This is a tough one because, on one hand, Filip Gustavsson had a 0.915 SV% through 20 games with an 11-6-1 record. On the other hand, Mads Søgaard spent the entire season between the pipes in Belleville, starting 35 games - 15 more than Gustavsson - while managing a 0.908 SV% and 19-14-1 record. Both goaltenders had good-to-great seasons for Belleville, but with Søgaard being the steady, consistent fixture between the pipes, I have to lean, ever so slight, towards the Great Dane™ as Belleville’s Top Goaltender.
From the beginning of March until Søgaard suffered a minor injury near the end of the season, Belleville went 8-3-1 with Søgaard in net as he posted a 0.920 SV% through those 12 games. Right when Belleville was fighting for their first playoff berth in franchise history, Søgaard was stepping up his game and providing more the solid goalie play necessary for his team to pick up crucial points down the stretch.
Other Standout Performances
Acquired at the beginning of the season, Jake Lucchini came into this year with a previous career high of 15 points. Through a full season in which Lucchini dressed for every game, he contributed 20 goals and 31 assists for 51 points - good for the team lead in points and fifth on the team in points per game.
Lucchini is a player I considered for the MVP award based on the shock value of his massive step forward on the ice and the fact he did all this without missing a single game. He was a close second behind Sokolov.
Michael Del Zotto
Michael Del Zotto felt like a cheat code when he was sent down. It was interesting to see just how little of an impact he had at the NHL level for much of the season and then to see him come down and absolutely dominate with Belleville. Del Zotto was the only BSen who played above a point per game this season, with 27 in 26 contests. Had MDZ played the full season in Belleville at this rate, he would’ve been a lock for Most Valuable Player.
The Captain led Belleville in primary points per game while sitting right with Lucchini and Sokolov when it came to overall production. He also scored some crucial goals for the team, showing up when they needed him most.
Overall, his leadership on the ice was evident, as he, like Ottawa’s captain, did a great job of dragging people into battle with him.
While Mark Kastelic’s offensive production doesn’t jump off the page, he was still Belleville’s most important centre in my eyes. He played important minutes, was dominant in the faceoff circle, physically imposing in the corners and made life hell for his opponents in front of the net. Kastelic has future fourth line centre in the NHL written all over him.
Viktor Lodin was here for a good time, not a long time. But what a good time it was. Following his first two games where he wasn’t able to crack the scoresheet, Lodin put up eight points in the eight games that followed before he was taken out of the lineup due to a non-covid illness - seeing him miss both of Belleville’s playoff games. While he only played ten games, he technically led the entire team in primary points per game (0.800), eclipsing Shaw (0.585) and Sokolov (0.563). Here’s hoping this wasn’t a flash in the pan and we can expect Lodin to be this good, or better, when the AHL season kicks off in October.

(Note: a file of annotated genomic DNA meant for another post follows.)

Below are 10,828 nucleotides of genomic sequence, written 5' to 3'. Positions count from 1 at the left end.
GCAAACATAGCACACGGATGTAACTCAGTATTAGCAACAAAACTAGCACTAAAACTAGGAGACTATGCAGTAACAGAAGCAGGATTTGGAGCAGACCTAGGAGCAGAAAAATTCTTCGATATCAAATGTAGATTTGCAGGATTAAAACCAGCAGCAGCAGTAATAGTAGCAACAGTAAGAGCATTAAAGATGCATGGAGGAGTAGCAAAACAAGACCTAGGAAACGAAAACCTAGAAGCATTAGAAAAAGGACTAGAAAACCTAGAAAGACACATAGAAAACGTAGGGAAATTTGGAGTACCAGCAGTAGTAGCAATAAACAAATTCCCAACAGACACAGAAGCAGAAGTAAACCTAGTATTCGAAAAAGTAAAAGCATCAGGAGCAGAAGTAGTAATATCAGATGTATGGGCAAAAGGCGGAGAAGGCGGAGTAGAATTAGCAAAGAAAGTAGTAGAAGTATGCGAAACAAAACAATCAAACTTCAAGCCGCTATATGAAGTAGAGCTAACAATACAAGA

Belleville All Star Teams
LW: Jake Lucchini
C: Mark Kastelic
RW: Egor Sokolov
LD: Dillon Heatherington
RD: Lassi Thomson
G: Mads Søgaard
LW: Andrew Agozzino
C: Rourke Chartier
RW: Logan Shaw
LD: Michael Del Zotto
RD: Jacob Bernard-Docker
G: Filip Gustavsson
A quick look into the future likely sees this Belleville team become even better next season. While they may see some turnover with their veteran players, and a potential graduation or two from the likes of Parker Kelly and Filip Gustavsson likely moving on, much of the young core are likely to return.
Belleville will get another full season of Mads Søgaard in net, while Egor Sokolov is also likely to return. Mark Kastelic is a potential question mark, as he played well down the stretch for Ottawa, but I’d pencil him into more AHL than NHL games, in total, next season. Then you have a basic guarantee that one or both of Lassi Thomson and Jacob Bernard-Docker will, similar to Kastelic, play more AHL than NHL hockey next season as the blueline in Ottawa could once again be crowded.
You’ve got some important additions. Viktor Lodin will almost certainly spend all of next year in Belleville, probably putting up similar production to what he did this year while we can expect Angus Crookshank to also rejoin the club after he missed this entire season with an injury. I’m also in the camp that Ridly Greig will most benefit from a year under Mann, rather than being forced into the NHL right away, and he’ll most certainly be a star when he arrives in Belleville in the fall.
Philippe Daoust will also be in Belleville next year. He started the year in the AHL and had five points in 15 games before getting returned to the QMJHL where he tore the league apart, with 47 points in 38 games.
Turning 20 in August, Leevi Meerilainen will also have the option to return to the OHL as an overager or turn pro and be added to the Belleville crease for the season.
While this year wasn’t what we wanted it to be, the Belleville Senators have a bright future with a solid stable of young players being continuously added to a great roster under the leadership of Troy Mann.
I also wanted to thank everyone for reading along with my Belleville coverage this season — it’s been a pleasure writing for you!